Have you ever wondered what you look like to someone else? It is easy enough to see what others look like to each one of us. And we are all too eager to label them through the lens of our own views.
But have you ever stopped to think about whether or not your actions and words reflect what you proclaim is your core value?
Seeing ourselves for what we are is not an easy thing to do. But if we want to grow spiritually, we must do a self-examination daily. And our examen should include that input received from others outside our own head.
A hypocrite is someone who espouses one set of values, but lives a different set outside of view of others. Even outside of a view of themselves.
I spoke of the mobile home dealer when, complete with fish symbol on their website and prayer services in their office, regularly cheated his customers. While I cannot judge the individual’s relationship with God, I can judge his actions and their effects to those around him.
Yet am I someone who is more holy than he is? The answer is a resounding “NO!” Perhaps not in the same areas do I reveal a hypocritical spirit, but in oh so many other ways.
And I know that I am not alone.
Despising our own values…
A person who is a deceiver often times doesn’t recognize their own hypocrisy. In their own blindness, they perform actions that reveal what is deeply rooted in their own heart. And they brush off those around them who try to point out the differences in what they proclaim and how they act.
The reality of their offense is often too painful to face. So the typical response is defensiveness or acting the role of someone who has been wrongly accused.
And when a person refuses to correct their hypocritical behavior, they reveal what is residing inside of them. They show that their core belief is that they are always right.
If they refuse to take responsibility for their hypocritical attitude, it hardens their resolve to blame others instead of seeing themselves through the eyes of others. And it is in that refusal that they will harden their hearts and never desire to correct their faults.
In order to resolve the issue of being hypocritical (as with any other weakness in our character), we must first recognize that we are human. All humans fail. And we are pretty dense when it comes to understanding how we impact the lives of those around us.
After recognizing the problem, a modicum of compassion for ourselves for being so weak is the first step toward healing.
The second step is to do something about it.
Sometimes it takes a while to sink in. We are dense creatures – especially concerning our own failings. But once it becomes glaringly obvious that the problem or bad habit exists, and we are willing to acknowledge it, then we can address it. For we cannot change what we do not know.
At that point, the realization of our failings can stir us to discover the root of our unfaithfulness to our own core values. Or create a willingness seek wise counsel to help us. Then we can unpack the issues preventing us from correcting our ways. It is only then can we really change.
But we must be open to accept the painful truth. And because we are humans, that first step is always the hardest.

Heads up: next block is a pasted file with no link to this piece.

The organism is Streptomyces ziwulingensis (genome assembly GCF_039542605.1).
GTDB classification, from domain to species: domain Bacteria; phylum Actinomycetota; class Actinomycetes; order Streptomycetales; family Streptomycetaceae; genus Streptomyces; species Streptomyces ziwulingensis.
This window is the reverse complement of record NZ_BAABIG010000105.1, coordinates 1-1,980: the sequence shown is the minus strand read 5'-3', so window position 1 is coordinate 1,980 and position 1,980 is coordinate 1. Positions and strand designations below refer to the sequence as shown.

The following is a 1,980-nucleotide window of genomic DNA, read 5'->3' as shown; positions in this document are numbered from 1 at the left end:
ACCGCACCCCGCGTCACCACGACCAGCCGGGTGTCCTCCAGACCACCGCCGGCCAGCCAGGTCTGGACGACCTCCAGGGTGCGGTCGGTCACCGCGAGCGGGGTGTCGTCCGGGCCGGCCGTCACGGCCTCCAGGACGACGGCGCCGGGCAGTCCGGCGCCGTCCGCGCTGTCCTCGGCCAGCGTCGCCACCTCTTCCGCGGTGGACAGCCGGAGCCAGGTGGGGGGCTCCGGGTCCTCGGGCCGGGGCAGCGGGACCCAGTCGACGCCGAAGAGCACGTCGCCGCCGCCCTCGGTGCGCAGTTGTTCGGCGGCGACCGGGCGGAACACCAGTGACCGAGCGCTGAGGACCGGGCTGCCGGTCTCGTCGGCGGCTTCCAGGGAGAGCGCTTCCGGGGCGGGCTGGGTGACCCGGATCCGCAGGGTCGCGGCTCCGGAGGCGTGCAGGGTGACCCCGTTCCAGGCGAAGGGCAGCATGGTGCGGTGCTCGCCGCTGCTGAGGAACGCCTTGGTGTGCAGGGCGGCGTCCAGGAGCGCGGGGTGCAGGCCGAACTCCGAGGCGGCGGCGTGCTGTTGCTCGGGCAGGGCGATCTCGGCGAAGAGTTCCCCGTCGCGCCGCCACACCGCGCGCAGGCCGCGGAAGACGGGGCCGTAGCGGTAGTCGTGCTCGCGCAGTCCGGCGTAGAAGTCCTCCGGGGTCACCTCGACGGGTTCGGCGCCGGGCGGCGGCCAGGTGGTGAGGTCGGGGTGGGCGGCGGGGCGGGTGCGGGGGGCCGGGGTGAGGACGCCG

And often the step that many refuse to take.
My favorite saint of all times is a great example of this. Saint Peter, who later was the Rock upon which was built Christ’s Church, was a horrible hypocrite. With all his prideful bluster, he proclaimed to Our Lord’s face that he would never betray Him or leave Him.
By the time the cock crowed the next morning, he’d already denied Christ three times.
But Jesus, in His patience with Peter, came up to him after He rose from the dead, and forgave him of his shortcomings. Even though it hurt Him deeply as He faced His Passion alone and betrayed by one closest to Him, He was still merciful to Peter, understanding the weakness of his humanness.
Even when Paul corrected Peter quite forcefully, Peter took the correction and accepted the redirection. His willingness to change was what made him a Saint.
We are like Saint Peter…
Don’t we do the same thing in our own actions when we declare our Faith, then turn around and use profane language at our kids or coworkers? Or act like golden cherubs in front of fellow parishioners or coworkers, then backbite our friends or relations in private?
The problem with being a hypocrite doesn’t lie in our ignorance of our own hypocrisy. It lies in whether or not, once aware – really aware – of what we are, we refuse to change.
For like Saint Peter, and every other saint throughout history, none of them were perfect. Their perfection lay in whether or not they were willing to face their own weaknesses and do something about it. If they wanted to seek perfection, they were willing to work at it and lean on God’s Grace to help them do better. And they, by their own volition, would make it a practice to recognize their failings until they overcame their bad habits.
In our short lives, we are best suited and are happiest when we acknowledge our own faults and failings and work to overcome them. While we may not ever attain perfection in this lifetime, it is the striving to recognize those painful things and do something about it that separates the wheat from the chaff.
Just like Saint Peter. He made it to the eternal Finish Line. And if we are willing to change our lives for the better, we, too, will be able to reach sanctity.
But that will only take place when we accept our own imperfections and do something about changing them.